If you don't listen to anything else the concluding statements are clarifying. While we agree that central banking activity in the aftermath of the crisis significantly reduced prospect for further damage to the financial sector and private sector lending- neither can fully conclude these efforts are significant enough to produce prosperity. This is a case where the limitations are significantly leading, with fits and starts, in the direction of the other major input of new money into the economy-the public sector for support.
Edward Conard in his below closing argument makes sums up the debate by bringing in some of the most important voices in the field-
"Liberal Berkeley economist Brad DeLong recently described each side of the motion we're debating. About our opponents' view, he said, “Even though the Fed printed much more money than economists would have thought necessary to offset the impact of the financial crisis, a fivefold increase in the monetary base, from 800 billion to 4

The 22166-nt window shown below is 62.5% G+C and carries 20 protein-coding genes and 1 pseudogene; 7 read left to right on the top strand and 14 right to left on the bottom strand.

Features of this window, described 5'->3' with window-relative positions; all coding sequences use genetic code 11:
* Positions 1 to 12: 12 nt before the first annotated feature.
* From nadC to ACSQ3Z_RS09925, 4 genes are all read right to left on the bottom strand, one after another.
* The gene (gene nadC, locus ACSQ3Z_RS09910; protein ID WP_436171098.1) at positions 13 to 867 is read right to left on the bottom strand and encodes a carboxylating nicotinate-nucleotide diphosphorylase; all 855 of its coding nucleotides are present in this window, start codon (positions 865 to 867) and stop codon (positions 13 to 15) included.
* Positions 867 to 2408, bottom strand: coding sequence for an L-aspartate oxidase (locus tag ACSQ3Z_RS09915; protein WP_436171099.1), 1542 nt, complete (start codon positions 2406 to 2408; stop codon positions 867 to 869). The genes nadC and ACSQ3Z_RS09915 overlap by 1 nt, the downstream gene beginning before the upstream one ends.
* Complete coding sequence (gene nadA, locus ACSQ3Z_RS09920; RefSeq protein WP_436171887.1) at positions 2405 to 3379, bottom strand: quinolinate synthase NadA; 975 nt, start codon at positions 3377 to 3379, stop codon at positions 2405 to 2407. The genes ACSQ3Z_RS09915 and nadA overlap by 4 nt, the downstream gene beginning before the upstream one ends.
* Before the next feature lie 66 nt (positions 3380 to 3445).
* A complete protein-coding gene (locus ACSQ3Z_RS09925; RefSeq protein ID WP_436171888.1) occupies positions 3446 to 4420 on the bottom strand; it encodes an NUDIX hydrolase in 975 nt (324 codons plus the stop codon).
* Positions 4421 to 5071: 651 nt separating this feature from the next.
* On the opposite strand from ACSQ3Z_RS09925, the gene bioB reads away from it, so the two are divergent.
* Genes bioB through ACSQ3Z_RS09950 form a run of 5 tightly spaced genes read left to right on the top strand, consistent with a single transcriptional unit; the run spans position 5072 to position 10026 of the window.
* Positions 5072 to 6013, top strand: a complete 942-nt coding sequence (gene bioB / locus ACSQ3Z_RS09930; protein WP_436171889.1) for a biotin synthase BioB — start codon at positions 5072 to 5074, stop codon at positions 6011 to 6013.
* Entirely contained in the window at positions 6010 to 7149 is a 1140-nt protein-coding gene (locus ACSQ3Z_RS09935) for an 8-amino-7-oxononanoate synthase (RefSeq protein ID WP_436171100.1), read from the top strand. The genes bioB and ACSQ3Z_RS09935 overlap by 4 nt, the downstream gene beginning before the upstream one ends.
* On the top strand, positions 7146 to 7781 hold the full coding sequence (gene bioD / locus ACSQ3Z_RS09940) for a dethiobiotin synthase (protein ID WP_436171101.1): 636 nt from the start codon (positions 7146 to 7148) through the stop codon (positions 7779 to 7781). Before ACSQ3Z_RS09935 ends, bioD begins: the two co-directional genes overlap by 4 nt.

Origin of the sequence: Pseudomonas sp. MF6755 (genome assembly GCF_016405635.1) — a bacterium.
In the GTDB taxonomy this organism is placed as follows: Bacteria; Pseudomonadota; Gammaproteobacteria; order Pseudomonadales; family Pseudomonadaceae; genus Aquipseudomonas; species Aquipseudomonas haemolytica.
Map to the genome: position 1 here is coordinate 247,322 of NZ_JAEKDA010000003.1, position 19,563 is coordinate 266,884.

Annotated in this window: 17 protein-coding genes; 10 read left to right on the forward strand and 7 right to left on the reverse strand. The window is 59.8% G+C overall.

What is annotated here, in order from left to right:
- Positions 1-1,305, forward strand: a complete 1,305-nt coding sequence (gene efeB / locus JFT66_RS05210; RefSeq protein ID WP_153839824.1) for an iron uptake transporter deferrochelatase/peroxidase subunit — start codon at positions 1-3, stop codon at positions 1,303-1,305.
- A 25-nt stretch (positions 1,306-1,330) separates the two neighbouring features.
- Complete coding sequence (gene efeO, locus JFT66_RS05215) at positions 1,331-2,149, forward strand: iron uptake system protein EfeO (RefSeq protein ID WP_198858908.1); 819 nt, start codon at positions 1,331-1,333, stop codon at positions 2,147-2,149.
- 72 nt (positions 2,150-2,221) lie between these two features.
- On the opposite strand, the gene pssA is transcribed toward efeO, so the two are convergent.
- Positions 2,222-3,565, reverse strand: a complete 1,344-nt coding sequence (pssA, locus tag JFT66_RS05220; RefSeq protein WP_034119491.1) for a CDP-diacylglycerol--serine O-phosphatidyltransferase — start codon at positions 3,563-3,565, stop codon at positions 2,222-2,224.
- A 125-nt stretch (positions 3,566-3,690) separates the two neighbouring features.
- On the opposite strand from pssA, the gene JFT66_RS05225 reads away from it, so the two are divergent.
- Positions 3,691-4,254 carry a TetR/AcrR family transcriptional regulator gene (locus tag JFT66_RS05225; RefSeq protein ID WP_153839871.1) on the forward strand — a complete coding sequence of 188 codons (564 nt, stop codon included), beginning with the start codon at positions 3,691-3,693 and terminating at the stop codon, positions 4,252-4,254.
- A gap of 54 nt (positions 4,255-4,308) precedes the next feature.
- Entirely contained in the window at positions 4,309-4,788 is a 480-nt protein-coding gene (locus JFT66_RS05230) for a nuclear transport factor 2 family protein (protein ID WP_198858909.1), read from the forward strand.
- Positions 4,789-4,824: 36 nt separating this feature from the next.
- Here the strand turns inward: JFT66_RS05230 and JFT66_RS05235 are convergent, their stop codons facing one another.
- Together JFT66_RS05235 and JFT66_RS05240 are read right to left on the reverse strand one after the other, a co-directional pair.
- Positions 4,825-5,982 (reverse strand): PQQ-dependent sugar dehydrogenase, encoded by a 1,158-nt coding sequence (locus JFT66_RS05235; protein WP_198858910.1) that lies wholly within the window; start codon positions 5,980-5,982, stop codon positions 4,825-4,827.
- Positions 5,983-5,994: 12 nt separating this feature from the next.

trillion, it wasn't enough. Bernanke balked taking the next step, more than doubling themonetary base to $9 trillion.”
Our view of monetary policy Berkeley's DeLong said, quote, “Larry Summers and Paul Krugman argue that there is
little evidence that monetary policy will ever restore full prosperity.” End quote. DeLong admits, he doesn't know which one of these views is correct.
Why doesn't DeLong know which one of these views is correct?
Because $3 trillion of printing has produced no discernible effect on the economy. And if it had, DeLong would have seen it and he would be urging more.
Our opponents can't bring any more evidence to the debate that central banks can print their way to prosperity than what Summers, Krugman, and DeLong have already considered. If the evidence hasn't persuaded even those ardent advocates of stimulus, why should it persuade you?
Bernanke now flat out admits central banks cannot print their way to prosperity.
Our opponents have the burden of proving the motion through a very tough burden in this case. They haven't
made a convincing argument, because no one can make a convincing argument on this issue."
This conclusion bears itself out in the debate polling results as well with 23% of those present and previously undecided siding against the motion. Good News!